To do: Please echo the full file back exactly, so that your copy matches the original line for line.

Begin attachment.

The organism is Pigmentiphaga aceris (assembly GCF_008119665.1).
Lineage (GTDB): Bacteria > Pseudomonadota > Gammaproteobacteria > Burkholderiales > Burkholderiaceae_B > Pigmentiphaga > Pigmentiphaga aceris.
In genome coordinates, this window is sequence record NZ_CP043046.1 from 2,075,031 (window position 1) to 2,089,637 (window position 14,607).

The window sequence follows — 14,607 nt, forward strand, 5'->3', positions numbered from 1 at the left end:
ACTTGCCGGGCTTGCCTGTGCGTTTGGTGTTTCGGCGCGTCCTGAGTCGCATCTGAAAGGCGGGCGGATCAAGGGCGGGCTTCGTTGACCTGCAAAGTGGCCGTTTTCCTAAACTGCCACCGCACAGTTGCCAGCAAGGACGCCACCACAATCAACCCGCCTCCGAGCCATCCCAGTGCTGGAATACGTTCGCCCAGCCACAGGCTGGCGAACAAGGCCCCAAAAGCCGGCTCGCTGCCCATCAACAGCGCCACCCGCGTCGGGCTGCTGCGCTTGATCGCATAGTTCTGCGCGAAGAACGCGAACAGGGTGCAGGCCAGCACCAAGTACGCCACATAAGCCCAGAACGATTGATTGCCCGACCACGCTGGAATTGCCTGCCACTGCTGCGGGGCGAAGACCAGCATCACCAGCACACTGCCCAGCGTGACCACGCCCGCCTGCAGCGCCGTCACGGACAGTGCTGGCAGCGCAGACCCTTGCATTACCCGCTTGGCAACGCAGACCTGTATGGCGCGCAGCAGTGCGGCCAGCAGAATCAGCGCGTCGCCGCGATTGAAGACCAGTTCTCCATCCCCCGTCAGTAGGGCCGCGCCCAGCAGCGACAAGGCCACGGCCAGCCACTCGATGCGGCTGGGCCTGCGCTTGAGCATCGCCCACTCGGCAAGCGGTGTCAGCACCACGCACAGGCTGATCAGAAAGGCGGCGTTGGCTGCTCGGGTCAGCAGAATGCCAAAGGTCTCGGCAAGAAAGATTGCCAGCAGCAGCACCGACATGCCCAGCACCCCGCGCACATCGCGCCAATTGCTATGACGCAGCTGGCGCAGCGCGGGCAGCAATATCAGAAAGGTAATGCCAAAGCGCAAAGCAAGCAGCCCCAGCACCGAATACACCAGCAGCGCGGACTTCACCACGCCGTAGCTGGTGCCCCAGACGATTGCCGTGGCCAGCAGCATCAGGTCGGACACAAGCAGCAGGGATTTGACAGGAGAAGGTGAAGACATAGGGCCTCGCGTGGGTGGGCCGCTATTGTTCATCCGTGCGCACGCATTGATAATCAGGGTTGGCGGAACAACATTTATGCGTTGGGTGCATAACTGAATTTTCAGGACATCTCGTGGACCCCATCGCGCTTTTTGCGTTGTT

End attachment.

The organism is Pigmentiphaga aceris (assembly GCF_008119665.1).
Lineage (GTDB): Bacteria > Pseudomonadota > Gammaproteobacteria > Burkholderiales > Burkholderiaceae_B > Pigmentiphaga > Pigmentiphaga aceris.
In genome coordinates, this window is sequence record NZ_CP043046.1 from 2,075,031 (window position 1) to 2,089,637 (window position 14,607).

The window sequence follows — 14,607 nt, forward strand, 5'->3', positions numbered from 1 at the left end:
ACTTGCCGGGCTTGCCTGTGCGTTTGGTGTTTCGGCGCGTCCTGAGTCGCATCTGAAAGGCGGGCGGATCAAGGGCGGGCTTCGTTGACCTGCAAAGTGGCCGTTTTCCTAAACTGCCACCGCACAGTTGCCAGCAAGGACGCCACCACAATCAACCCGCCTCCGAGCCATCCCAGTGCTGGAATACGTTCGCCCAGCCACAGGCTGGCGAACAAGGCCCCAAAAGCCGGCTCGCTGCCCATCAACAGCGCCACCCGCGTCGGGCTGCTGCGCTTGATCGCATAGTTCTGCGCGAAGAACGCGAACAGGGTGCAGGCCAGCACCAAGTACGCCACATAAGCCCAGAACGATTGATTGCCCGACCACGCTGGAATTGCCTGCCACTGCTGCGGGGCGAAGACCAGCATCACCAGCACACTGCCCAGCGTGACCACGCCCGCCTGCAGCGCCGTCACGGACAGTGCTGGCAGCGCAGACCCTTGCATTACCCGCTTGGCAACGCAGACCTGTATGGCGCGCAGCAGTGCGGCCAGCAGAATCAGCGCGTCGCCGCGATTGAAGACCAGTTCTCCATCCCCCGTCAGTAGGGCCGCGCCCAGCAGCGACAAGGCCACGGCCAGCCACTCGATGCGGCTGGGCCTGCGCTTGAGCATCGCCCACTCGGCAAGCGGTGTCAGCACCACGCACAGGCTGATCAGAAAGGCGGCGTTGGCTGCTCGGGTCAGCAGAATGCCAAAGGTCTCGGCAAGAAAGATTGCCAGCAGCAGCACCGACATGCCCAGCACCCCGCGCACATCGCGCCAATTGCTATGACGCAGCTGGCGCAGCGCGGGCAGCAATATCAGAAAGGTAATGCCAAAGCGCAAAGCAAGCAGCCCCAGCACCGAATACACCAGCAGCGCGGACTTCACCACGCCGTAGCTGGTGCCCCAGACGATTGCCGTGGCCAGCAGCATCAGGTCGGACACAAGCAGCAGGGATTTGACAGGAGAAGGTGAAGACATAGGGCCTCGCGTGGGTGGGCCGCTATTGTTCATCCGTGCGCACGCATTGATAATCAGGGTTGGCGGAACAACATTTATGCGTTGGGTGCATAACTGAATTTTCAGGACATCTCGTGGACCCCATCGCGCTTTTTGCGTTGTT